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New boss aiming high

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Date Published: 12-Jan-2010

NEW Galway United manager Sean Connor says the only goal he has for the coming season is ensuring Premier Division survival – but claims there is no reason why the club can’t be challenging for league honours in the coming years.

The Belfast native was unveiled as the new United manager yesterday on a three year contract, making United his fourth club in six seasons, having also served as manager of Sligo Rovers, Bohemian FC and Dundalk. He will be joined on the United bench by two former players and crowd favourites, with Gareth Gorman acting as his assistant manager and Billy Clery completing the management team.

Speaking after his unveiling yesterday, Connor said Gorman played a major part in him deciding to apply for, and accept, the position of United manager; an appointment which he admitted will present him with the toughest test of his career.

“Gareth sold the club to me, he spoke very highly of the club. He lives locally and I think it is important to have a local feel to it [management] and that is why I have brought him and Billy Clery with me.

“Galway is a big city in a very sporting province, and we need to build the club into something the people can be proud of. The thing about United now is it is very much a team, and that is part of the challenge for me, to make it a club – right now it is only about the first team.

“We need to build links with the local community, be that with underage sides, educational courses, things like that. I want to make this club one which the people of Galway can be proud of, and also to turn it into the club young players in the area want to play for,” he said.

United CEO Nick Leeson, who presented Connor to the large gathering in Supermacs (which owns the Irish franchise for Papa Johns pizza, United’s main sponsor), said there were two exceptional candidates in the running for the job, and that of those, Connor was the “very clear winner”.

“He has an outstanding knowledge of football, he has the drive and ambition we were looking for, and he is a very good coach, and as we have limited resources at our disposal, Sean’s coaching skills will be invaluable,” he said.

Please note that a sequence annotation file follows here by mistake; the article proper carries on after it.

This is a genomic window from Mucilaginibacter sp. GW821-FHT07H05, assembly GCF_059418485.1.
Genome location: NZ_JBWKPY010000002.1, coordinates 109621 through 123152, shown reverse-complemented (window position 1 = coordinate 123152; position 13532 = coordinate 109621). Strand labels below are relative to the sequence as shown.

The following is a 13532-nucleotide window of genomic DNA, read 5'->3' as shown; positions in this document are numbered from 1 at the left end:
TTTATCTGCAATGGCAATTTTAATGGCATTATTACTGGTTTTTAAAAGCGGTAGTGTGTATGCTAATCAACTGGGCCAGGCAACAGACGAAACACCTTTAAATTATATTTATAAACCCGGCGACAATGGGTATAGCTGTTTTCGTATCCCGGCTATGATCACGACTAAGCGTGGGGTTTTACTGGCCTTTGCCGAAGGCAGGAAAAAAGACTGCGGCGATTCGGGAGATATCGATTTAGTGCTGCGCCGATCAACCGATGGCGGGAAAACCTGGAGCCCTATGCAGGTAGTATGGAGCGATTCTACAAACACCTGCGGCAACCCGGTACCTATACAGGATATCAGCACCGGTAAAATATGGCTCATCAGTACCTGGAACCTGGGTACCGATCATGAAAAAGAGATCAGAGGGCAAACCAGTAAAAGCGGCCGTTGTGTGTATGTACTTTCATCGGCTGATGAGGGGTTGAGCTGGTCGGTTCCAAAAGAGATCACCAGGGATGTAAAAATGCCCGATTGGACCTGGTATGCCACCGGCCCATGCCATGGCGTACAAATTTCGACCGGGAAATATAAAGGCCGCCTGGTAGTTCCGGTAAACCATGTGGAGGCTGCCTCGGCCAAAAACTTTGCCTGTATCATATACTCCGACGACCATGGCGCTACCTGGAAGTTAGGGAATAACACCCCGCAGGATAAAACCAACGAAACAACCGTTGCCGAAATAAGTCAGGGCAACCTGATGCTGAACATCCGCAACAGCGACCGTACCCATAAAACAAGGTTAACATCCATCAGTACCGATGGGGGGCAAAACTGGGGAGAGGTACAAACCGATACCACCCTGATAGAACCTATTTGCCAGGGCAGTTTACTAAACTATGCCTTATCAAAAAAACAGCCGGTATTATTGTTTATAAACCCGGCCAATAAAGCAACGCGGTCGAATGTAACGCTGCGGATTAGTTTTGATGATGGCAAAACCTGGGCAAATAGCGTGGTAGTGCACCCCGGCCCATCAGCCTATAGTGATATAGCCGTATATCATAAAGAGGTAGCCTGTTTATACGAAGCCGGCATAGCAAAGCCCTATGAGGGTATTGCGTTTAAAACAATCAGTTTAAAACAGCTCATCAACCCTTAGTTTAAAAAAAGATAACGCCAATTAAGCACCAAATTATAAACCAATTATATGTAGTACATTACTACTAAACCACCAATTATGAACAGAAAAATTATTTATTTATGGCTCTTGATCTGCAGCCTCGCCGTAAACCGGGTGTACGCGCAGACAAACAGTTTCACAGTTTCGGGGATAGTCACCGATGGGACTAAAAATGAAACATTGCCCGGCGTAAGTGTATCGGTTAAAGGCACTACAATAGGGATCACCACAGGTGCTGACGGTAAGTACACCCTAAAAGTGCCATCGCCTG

Connor had spoken to some of the United squad before yesterday’s press conference, and he intended to speak to the others yesterday evening. He said all will be invited to attend the first day of preseason training, which will be held this coming Saturday.

He confirmed that Derek O’Brien and Alan Murphy have confirmed their interest in staying at United; he was “100% confident” Seamus Conneely will also be at United for the coming season; while he said that John Russell has attracted interest from one club in England, but if he decides to stay in Ireland, it will be with United.

New manager aims to freshen squad with new faces, page 22

Galway in Days Gone By

The way we were – Protecting archives of our past

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A photo of Galway city centre from the county council's archives

People’s living conditions less than 100 years ago were frightening. We have come a long way. We talk about water charges today, but back then the local District Councils were erecting pumps for local communities and the lovely town of Mountbellew, according to Council minutes, had open sewers,” says Galway County Council archivist Patria McWalter.

Patria believes we “need to take pride in our history, and we should take the same pride in our historical records as we do in our built heritage”. When you see the wealth of material in her care, this belief makes sense.

She is in charge of caring for the rich collection of administrative records owned by Galway County Council and says “these records are as much part of our history as the Rock of Cashel is. They document our lives and our ancestors’ lives. And nobody can plan for the future unless you learn from the past, what worked and what didn’t”.

Archivists and librarians are often unfairly regarded as being dry, academic types, but that’s certainly not true of Patria. Her enthusiasm is infectious as she turns the pages of several minute books from Galway’s Rural District Councils, all of them at least 100 years old.